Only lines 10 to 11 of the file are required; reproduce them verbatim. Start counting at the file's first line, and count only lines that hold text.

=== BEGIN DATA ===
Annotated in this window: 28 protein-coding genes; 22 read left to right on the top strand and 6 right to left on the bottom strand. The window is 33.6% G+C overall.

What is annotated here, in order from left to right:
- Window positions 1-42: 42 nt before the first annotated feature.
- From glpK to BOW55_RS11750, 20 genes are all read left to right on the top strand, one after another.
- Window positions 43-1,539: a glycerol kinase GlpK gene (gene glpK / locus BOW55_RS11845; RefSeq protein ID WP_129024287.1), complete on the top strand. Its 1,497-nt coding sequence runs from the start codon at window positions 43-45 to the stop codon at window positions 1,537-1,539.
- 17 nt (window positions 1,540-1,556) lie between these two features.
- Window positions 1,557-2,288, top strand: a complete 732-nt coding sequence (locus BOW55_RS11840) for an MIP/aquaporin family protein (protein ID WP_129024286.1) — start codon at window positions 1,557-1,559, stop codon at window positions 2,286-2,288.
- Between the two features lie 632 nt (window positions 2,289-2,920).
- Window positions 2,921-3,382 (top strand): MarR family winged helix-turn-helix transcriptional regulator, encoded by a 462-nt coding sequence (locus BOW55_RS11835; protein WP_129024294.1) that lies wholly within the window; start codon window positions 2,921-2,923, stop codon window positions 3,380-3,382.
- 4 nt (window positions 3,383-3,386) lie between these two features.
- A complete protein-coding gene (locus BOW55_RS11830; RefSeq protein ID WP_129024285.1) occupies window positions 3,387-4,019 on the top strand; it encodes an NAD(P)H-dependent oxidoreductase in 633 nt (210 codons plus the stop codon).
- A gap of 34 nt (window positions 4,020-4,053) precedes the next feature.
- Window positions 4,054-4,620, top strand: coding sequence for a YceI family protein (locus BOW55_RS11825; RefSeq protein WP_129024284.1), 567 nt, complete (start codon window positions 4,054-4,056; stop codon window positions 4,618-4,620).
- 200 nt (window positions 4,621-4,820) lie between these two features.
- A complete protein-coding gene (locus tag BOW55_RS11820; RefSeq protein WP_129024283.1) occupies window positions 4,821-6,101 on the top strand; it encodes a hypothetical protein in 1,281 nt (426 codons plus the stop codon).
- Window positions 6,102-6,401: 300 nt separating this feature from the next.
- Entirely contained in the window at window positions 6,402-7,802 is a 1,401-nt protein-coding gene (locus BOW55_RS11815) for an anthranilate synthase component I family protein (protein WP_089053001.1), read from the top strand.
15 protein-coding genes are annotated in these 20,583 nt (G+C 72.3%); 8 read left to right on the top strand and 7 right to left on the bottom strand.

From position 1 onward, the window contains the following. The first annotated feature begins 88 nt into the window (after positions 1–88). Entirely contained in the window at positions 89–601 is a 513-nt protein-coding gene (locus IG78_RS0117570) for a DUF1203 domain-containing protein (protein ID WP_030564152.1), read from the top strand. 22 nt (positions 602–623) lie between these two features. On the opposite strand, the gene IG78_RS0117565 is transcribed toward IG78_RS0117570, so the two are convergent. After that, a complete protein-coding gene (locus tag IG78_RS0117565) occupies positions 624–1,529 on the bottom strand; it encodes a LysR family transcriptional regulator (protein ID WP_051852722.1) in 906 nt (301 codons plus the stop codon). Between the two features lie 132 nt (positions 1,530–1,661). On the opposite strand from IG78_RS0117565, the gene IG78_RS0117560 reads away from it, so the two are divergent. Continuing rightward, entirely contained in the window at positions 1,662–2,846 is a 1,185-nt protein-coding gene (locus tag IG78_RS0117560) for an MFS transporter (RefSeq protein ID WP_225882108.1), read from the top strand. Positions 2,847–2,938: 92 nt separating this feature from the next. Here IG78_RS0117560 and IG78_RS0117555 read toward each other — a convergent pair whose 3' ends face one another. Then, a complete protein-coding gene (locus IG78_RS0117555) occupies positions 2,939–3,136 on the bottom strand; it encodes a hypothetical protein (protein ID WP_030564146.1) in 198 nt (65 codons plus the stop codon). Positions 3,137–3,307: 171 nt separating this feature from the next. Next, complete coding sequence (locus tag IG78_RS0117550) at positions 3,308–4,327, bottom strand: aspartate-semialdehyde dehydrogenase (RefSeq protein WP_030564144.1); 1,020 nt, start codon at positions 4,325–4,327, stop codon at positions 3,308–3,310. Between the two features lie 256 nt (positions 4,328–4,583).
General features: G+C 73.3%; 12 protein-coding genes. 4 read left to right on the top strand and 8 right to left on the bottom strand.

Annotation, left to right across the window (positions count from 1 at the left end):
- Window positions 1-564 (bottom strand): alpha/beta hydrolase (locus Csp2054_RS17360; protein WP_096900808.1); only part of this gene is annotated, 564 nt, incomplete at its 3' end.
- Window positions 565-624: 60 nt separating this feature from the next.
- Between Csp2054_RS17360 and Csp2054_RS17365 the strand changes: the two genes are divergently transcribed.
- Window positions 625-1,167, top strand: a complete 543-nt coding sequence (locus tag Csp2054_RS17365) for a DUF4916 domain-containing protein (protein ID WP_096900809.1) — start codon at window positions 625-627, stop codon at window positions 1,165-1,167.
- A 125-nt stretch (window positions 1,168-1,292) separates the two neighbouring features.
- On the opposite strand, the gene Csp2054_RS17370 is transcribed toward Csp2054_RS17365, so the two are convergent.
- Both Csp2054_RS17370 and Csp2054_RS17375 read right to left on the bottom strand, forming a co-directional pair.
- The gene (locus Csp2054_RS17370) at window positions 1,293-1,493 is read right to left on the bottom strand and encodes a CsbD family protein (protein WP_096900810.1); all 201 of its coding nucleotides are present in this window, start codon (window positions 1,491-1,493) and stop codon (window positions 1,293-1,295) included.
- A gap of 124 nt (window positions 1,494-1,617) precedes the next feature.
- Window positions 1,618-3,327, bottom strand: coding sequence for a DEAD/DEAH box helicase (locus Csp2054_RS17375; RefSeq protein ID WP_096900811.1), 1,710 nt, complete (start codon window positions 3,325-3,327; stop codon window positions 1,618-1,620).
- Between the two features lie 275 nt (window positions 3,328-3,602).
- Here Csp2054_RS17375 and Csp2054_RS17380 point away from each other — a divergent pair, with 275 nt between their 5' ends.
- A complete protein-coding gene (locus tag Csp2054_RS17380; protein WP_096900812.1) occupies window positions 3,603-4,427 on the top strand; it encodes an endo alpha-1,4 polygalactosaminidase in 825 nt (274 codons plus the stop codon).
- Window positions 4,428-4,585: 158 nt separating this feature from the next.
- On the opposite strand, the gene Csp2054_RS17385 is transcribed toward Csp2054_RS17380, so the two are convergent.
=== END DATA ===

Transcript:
- 4 nt (window positions 3,383-3,386) lie between these two features.
- A complete protein-coding gene (locus BOW55_RS11830; RefSeq protein ID WP_129024285.1) occupies window positions 3,387-4,019 on the top strand; it encodes an NAD(P)H-dependent oxidoreductase in 633 nt (210 codons plus the stop codon).